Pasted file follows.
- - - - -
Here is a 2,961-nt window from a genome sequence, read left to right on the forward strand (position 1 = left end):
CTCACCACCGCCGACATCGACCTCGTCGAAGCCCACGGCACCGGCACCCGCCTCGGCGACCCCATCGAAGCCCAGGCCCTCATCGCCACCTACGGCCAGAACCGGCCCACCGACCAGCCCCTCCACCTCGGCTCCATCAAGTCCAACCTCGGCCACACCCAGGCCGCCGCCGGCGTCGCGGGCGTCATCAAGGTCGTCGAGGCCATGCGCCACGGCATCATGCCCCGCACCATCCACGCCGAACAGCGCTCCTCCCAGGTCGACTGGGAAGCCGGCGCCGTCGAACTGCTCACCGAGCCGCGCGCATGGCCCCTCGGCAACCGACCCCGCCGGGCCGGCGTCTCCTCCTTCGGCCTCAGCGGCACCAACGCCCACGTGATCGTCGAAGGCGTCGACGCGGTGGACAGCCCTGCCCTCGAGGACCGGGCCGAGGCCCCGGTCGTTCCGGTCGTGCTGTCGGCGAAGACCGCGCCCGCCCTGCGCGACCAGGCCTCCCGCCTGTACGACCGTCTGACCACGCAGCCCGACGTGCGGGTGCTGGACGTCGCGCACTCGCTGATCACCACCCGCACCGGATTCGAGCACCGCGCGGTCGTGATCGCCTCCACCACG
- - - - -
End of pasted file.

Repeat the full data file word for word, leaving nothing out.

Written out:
Here is a 2,961-nt window from a genome sequence, read left to right on the forward strand (position 1 = left end):
CTCACCACCGCCGACATCGACCTCGTCGAAGCCCACGGCACCGGCACCCGCCTCGGCGACCCCATCGAAGCCCAGGCCCTCATCGCCACCTACGGCCAGAACCGGCCCACCGACCAGCCCCTCCACCTCGGCTCCATCAAGTCCAACCTCGGCCACACCCAGGCCGCCGCCGGCGTCGCGGGCGTCATCAAGGTCGTCGAGGCCATGCGCCACGGCATCATGCCCCGCACCATCCACGCCGAACAGCGCTCCTCCCAGGTCGACTGGGAAGCCGGCGCCGTCGAACTGCTCACCGAGCCGCGCGCATGGCCCCTCGGCAACCGACCCCGCCGGGCCGGCGTCTCCTCCTTCGGCCTCAGCGGCACCAACGCCCACGTGATCGTCGAAGGCGTCGACGCGGTGGACAGCCCTGCCCTCGAGGACCGGGCCGAGGCCCCGGTCGTTCCGGTCGTGCTGTCGGCGAAGACCGCGCCCGCCCTGCGCGACCAGGCCTCCCGCCTGTACGACCGTCTGACCACGCAGCCCGACGTGCGGGTGCTGGACGTCGCGCACTCGCTGATCACCACCCGCACCGGATTCGAGCACCGCGCGGTCGTGATCGCCTCCACCACG